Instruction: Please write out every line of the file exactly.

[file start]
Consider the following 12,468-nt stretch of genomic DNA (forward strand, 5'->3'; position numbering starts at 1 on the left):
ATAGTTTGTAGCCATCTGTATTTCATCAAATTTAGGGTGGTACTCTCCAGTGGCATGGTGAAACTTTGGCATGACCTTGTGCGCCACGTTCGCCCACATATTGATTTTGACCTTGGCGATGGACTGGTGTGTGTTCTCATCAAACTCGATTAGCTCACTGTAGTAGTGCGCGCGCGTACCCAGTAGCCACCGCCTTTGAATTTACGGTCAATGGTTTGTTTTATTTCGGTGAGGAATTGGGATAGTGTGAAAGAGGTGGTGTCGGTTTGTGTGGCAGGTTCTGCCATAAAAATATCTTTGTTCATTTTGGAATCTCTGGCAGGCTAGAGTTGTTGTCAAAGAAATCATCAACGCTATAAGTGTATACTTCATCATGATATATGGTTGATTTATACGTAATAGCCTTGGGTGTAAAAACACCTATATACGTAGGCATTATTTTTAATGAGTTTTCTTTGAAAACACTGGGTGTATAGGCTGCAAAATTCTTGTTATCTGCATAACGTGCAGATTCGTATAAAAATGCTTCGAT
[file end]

Consider the following 12,468-nt stretch of genomic DNA (forward strand, 5'->3'; position numbering starts at 1 on the left):
ATAGTTTGTAGCCATCTGTATTTCATCAAATTTAGGGTGGTACTCTCCAGTGGCATGGTGAAACTTTGGCATGACCTTGTGCGCCACGTTCGCCCACATATTGATTTTGACCTTGGCGATGGACTGGTGTGTGTTCTCATCAAACTCGATTAGCTCACTGTAGTAGTGCGCGCGCGTACCCAGTAGCCACCGCCTTTGAATTTACGGTCAATGGTTTGTTTTATTTCGGTGAGGAATTGGGATAGTGTGAAAGAGGTGGTGTCGGTTTGTGTGGCAGGTTCTGCCATAAAAATATCTTTGTTCATTTTGGAATCTCTGGCAGGCTAGAGTTGTTGTCAAAGAAATCATCAACGCTATAAGTGTATACTTCATCATGATATATGGTTGATTTATACGTAATAGCCTTGGGTGTAAAAACACCTATATACGTAGGCATTATTTTTAATGAGTTTTCTTTGAAAACACTGGGTGTATAGGCTGCAAAATTCTTGTTATCTGCATAACGTGCAGATTCGTATAAAAATGCTTCGAT